The appeal of Symposium is in the range of the conversation, and especially the light-hearted joshing. Socrates' famous ugliness is the subject of some fun -- a beauty contest, of sorts, with Critobulus -- while he offers an explanation why he is married to Xanthippe -- a woman who is, as one of the guests notes: "the hardest to get along with of all the women there are -- yes, or all that ever were, I suspect, or ever will be". Far from taking offense at that characterization of his wife, Socrates explains that's the very reason for being with her:
I observe that people wishing to become expert horsemen do not acquire the most docile horses but rather those that are high-spirited, believing that if they can manage this kind, they will easily handle any other. My course is similar. Humankind at large is what I wish to deal and associate with; and so I have got her, well assured that if I can endure her, I shall have no difficulty in my relations with all the rest of human kind.
       With the far-ranging discussions, there are a variety of interesting titbits strewn in too -- not least Socrates' denigration of those who have memorized and can recite all of Homer, as he asks: "do you know of any tribe sillier than rhapsodes ?" The reason he gives for not thinking much of them is: "they don't know the inner meaning of the poems" -- a claim he unfortunately does nothing to substantiate. (In Memorabilia it is another who belittles them -- "rhapsodes, I know, are consummate as reciters, but they are very silly characters themselves" -- but Socrates surely agreed with that claim as well.)
       The idea of 'gentlemen' -- prominent already also in Oeconomicus -- also features here, with Socrates going so far as to respond regarding those who are past the age of working up a good physical sweat:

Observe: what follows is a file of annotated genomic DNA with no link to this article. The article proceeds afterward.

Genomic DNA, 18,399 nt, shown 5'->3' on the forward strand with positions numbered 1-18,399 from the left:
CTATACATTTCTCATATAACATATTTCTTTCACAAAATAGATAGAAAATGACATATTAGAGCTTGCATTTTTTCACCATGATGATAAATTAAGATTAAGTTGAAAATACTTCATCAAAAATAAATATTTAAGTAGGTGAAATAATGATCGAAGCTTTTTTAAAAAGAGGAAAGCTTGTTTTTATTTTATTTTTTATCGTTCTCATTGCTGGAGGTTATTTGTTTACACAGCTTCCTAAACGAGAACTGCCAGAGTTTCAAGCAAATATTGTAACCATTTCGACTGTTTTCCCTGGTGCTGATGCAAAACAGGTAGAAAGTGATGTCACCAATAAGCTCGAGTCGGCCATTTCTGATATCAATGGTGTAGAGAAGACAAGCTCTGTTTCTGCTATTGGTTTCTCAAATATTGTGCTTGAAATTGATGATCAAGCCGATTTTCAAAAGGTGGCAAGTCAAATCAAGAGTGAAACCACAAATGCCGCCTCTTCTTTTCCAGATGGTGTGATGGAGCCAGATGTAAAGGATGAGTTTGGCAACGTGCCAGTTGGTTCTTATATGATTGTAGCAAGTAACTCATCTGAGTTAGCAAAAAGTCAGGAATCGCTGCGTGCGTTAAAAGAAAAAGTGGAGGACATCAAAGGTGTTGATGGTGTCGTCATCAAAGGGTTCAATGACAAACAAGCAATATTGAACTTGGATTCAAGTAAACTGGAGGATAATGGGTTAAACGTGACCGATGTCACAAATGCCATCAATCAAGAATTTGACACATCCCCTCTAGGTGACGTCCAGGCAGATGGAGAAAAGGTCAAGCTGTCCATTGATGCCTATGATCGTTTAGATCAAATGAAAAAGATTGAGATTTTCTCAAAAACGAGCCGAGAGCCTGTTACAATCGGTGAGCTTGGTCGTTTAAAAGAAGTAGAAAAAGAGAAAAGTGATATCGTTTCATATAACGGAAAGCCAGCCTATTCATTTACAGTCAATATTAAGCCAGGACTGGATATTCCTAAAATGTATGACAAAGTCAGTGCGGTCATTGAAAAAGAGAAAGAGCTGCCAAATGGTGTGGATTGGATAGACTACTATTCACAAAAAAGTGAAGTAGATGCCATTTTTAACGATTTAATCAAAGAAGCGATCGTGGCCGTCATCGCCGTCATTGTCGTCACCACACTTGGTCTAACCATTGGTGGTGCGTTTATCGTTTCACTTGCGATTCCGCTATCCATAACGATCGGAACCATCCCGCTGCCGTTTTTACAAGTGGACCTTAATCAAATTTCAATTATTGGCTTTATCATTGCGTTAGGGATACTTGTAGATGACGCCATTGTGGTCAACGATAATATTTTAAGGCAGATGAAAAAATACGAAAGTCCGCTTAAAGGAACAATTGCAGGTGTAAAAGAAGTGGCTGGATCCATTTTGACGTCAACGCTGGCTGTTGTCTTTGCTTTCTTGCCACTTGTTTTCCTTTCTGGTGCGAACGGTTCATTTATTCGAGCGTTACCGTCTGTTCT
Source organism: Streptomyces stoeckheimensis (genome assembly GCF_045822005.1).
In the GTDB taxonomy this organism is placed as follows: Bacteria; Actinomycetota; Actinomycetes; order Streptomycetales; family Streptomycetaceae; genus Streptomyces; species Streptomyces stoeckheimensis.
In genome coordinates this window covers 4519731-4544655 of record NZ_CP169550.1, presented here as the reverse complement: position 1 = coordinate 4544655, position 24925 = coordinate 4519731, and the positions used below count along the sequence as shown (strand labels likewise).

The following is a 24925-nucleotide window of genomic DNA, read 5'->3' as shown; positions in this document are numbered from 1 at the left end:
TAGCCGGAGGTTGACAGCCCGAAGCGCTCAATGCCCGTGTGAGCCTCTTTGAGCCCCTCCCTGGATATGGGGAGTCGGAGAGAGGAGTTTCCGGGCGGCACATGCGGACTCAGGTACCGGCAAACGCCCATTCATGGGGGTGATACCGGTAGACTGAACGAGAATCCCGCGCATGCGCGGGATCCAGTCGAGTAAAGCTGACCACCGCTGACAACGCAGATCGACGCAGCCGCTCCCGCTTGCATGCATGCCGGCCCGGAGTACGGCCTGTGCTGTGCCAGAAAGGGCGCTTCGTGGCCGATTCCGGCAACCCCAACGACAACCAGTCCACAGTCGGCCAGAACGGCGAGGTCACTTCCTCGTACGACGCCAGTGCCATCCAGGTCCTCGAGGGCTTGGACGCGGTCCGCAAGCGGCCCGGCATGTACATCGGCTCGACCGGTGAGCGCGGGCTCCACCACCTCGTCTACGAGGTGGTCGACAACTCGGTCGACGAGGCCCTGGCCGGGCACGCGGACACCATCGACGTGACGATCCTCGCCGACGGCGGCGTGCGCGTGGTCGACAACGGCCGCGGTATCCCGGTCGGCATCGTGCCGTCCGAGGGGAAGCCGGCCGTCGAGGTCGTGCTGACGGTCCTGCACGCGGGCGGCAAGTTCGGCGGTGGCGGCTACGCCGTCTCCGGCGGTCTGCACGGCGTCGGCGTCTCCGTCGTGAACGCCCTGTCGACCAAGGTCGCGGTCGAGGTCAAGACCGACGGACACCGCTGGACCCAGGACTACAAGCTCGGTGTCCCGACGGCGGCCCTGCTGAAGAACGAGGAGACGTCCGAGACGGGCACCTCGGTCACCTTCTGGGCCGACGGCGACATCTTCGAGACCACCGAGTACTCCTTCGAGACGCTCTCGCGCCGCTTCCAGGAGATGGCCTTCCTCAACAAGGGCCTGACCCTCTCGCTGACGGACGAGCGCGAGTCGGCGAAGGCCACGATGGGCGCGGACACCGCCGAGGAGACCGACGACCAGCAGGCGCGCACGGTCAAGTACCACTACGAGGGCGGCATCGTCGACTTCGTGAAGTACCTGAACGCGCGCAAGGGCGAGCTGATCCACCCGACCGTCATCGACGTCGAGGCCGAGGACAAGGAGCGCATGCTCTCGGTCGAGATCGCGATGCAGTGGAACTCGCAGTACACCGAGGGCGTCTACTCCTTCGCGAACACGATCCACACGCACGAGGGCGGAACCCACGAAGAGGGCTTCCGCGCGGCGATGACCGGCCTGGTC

"What about those of us who no longer exercise in the gymnasia ? What should we smell like ?"
     "Gentlemanliness, surely !" replied Socrates.
       Surely .....
       In the 1923 original edition, E.C.Marchant and O.J.Todd translated καλοκἀγαθίας as 'Nobility of soul' here ; 'Gentlemanliness' is Jeffrey Henderson's 2013 revision -- and helpful in repeating the term (and its variations) that Socrates uses -- and sets as an ideal -- throughout the Xenophontic dialogues. So also in the very opening of this work, Henderson has Xenophon find it: "worthwhile to relate not only the serious acts of gentlemen", where Marchant/Todd had: "worth while to relate not only the serious acts of great and good men". The word-choice remains slightly problematic -- contemporary readers surely think of 'gentleman' in a quite specific way that doesn't quite capture what Socrates means, but over the course of this volume containing all of Xenophon's Socratica, readers do get a decent sense of what he's getting at.
       If the subject-matter of Symposium is, at least in part, less obviously appealing -- particularly the boy-love (watched over by dad, no less) -- it is, literarily, the most successful of Xenophon's four works on Socrates -- not least in being narratively the most cohesive. (Oeconomicus tries hard to be a convincing conversation, but Socrates' lengthy recitation of a different conversation within that one is certainly awkward.) The philosophical discussions may not seem as serious as in the other works, but a decent amount is conveyed even along with all the joking -- and the humor certainly doesn't hurt, helping make it the most entertaining read of the quartet.

- M.A.Orthofer, 29 April 2020

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Symposium: Xenophon:
  • Xenophon at the Internet Encyclopedia of Philosophy
  • Xenophon books and writers
Other books by Xenophon under review: Other books of interest under review:

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About the Author:

       Historian and philosopher Xenophon (Ξενοφῶν) lived ca. 430 to 354 B.C.E.